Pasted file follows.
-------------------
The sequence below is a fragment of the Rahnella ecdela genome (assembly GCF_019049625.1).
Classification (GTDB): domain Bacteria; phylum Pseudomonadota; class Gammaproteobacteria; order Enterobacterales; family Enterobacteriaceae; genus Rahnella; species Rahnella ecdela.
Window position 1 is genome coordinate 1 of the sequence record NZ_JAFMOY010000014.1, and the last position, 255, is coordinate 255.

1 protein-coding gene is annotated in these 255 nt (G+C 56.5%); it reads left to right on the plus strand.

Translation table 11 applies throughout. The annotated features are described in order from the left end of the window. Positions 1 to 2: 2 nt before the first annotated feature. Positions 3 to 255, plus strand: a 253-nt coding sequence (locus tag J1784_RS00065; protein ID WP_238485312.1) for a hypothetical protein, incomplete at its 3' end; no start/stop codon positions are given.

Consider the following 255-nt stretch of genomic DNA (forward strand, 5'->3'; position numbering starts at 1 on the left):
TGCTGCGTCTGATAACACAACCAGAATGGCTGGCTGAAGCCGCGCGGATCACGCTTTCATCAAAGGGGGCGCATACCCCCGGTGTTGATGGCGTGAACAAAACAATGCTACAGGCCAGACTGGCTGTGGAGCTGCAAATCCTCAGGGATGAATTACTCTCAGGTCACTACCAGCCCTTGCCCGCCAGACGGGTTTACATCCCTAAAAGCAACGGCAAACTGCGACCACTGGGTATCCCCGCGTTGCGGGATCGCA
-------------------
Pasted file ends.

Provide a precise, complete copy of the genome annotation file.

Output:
The sequence below is a fragment of the Rahnella ecdela genome (assembly GCF_019049625.1).
Classification (GTDB): domain Bacteria; phylum Pseudomonadota; class Gammaproteobacteria; order Enterobacterales; family Enterobacteriaceae; genus Rahnella; species Rahnella ecdela.
Window position 1 is genome coordinate 1 of the sequence record NZ_JAFMOY010000014.1, and the last position, 255, is coordinate 255.

1 protein-coding gene is annotated in these 255 nt (G+C 56.5%); it reads left to right on the plus strand.

Translation table 11 applies throughout. The annotated features are described in order from the left end of the window. Positions 1 to 2: 2 nt before the first annotated feature. Positions 3 to 255, plus strand: a 253-nt coding sequence (locus tag J1784_RS00065; protein ID WP_238485312.1) for a hypothetical protein, incomplete at its 3' end; no start/stop codon positions are given.

Consider the following 255-nt stretch of genomic DNA (forward strand, 5'->3'; position numbering starts at 1 on the left):
TGCTGCGTCTGATAACACAACCAGAATGGCTGGCTGAAGCCGCGCGGATCACGCTTTCATCAAAGGGGGCGCATACCCCCGGTGTTGATGGCGTGAACAAAACAATGCTACAGGCCAGACTGGCTGTGGAGCTGCAAATCCTCAGGGATGAATTACTCTCAGGTCACTACCAGCCCTTGCCCGCCAGACGGGTTTACATCCCTAAAAGCAACGGCAAACTGCGACCACTGGGTATCCCCGCGTTGCGGGATCGCA